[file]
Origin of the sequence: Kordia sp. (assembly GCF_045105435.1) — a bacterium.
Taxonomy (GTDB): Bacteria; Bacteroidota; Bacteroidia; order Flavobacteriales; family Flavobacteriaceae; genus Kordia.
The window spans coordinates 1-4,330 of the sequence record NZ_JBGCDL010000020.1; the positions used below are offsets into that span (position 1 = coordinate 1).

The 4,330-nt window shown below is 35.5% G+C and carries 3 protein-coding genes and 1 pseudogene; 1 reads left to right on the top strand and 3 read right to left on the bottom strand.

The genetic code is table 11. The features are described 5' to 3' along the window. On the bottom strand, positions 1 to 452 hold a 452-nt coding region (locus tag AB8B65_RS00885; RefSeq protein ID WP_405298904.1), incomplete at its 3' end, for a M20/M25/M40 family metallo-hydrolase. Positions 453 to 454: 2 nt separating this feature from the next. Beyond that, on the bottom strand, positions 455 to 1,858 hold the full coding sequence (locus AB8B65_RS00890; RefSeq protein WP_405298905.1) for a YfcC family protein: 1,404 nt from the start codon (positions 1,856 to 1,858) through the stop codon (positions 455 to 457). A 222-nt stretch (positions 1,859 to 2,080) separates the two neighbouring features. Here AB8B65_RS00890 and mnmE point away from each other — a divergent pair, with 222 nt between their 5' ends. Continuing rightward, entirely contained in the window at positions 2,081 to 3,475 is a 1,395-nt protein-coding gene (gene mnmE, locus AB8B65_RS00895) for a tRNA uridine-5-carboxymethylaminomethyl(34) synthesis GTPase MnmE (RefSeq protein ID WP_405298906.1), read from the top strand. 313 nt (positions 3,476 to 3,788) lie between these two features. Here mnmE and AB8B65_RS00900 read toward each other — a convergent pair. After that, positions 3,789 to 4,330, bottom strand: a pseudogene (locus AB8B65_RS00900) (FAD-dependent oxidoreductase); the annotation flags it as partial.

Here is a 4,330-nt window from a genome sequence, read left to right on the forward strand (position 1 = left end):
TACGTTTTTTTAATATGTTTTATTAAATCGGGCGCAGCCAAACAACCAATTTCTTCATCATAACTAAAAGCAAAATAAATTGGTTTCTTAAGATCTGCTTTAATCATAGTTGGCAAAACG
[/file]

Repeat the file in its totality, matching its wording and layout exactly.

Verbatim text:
Origin of the sequence: Kordia sp. (assembly GCF_045105435.1) — a bacterium.
Taxonomy (GTDB): Bacteria; Bacteroidota; Bacteroidia; order Flavobacteriales; family Flavobacteriaceae; genus Kordia.
The window spans coordinates 1-4,330 of the sequence record NZ_JBGCDL010000020.1; the positions used below are offsets into that span (position 1 = coordinate 1).

The 4,330-nt window shown below is 35.5% G+C and carries 3 protein-coding genes and 1 pseudogene; 1 reads left to right on the top strand and 3 read right to left on the bottom strand.

The genetic code is table 11. The features are described 5' to 3' along the window. On the bottom strand, positions 1 to 452 hold a 452-nt coding region (locus tag AB8B65_RS00885; RefSeq protein ID WP_405298904.1), incomplete at its 3' end, for a M20/M25/M40 family metallo-hydrolase. Positions 453 to 454: 2 nt separating this feature from the next. Beyond that, on the bottom strand, positions 455 to 1,858 hold the full coding sequence (locus AB8B65_RS00890; RefSeq protein WP_405298905.1) for a YfcC family protein: 1,404 nt from the start codon (positions 1,856 to 1,858) through the stop codon (positions 455 to 457). A 222-nt stretch (positions 1,859 to 2,080) separates the two neighbouring features. Here AB8B65_RS00890 and mnmE point away from each other — a divergent pair, with 222 nt between their 5' ends. Continuing rightward, entirely contained in the window at positions 2,081 to 3,475 is a 1,395-nt protein-coding gene (gene mnmE, locus AB8B65_RS00895) for a tRNA uridine-5-carboxymethylaminomethyl(34) synthesis GTPase MnmE (RefSeq protein ID WP_405298906.1), read from the top strand. 313 nt (positions 3,476 to 3,788) lie between these two features. Here mnmE and AB8B65_RS00900 read toward each other — a convergent pair. After that, positions 3,789 to 4,330, bottom strand: a pseudogene (locus AB8B65_RS00900) (FAD-dependent oxidoreductase); the annotation flags it as partial.

Here is a 4,330-nt window from a genome sequence, read left to right on the forward strand (position 1 = left end):
TACGTTTTTTTAATATGTTTTATTAAATCGGGCGCAGCCAAACAACCAATTTCTTCATCATAACTAAAAGCAAAATAAATTGGTTTCTTAAGATCTGCTTTAATCATAGTTGGCAAAACG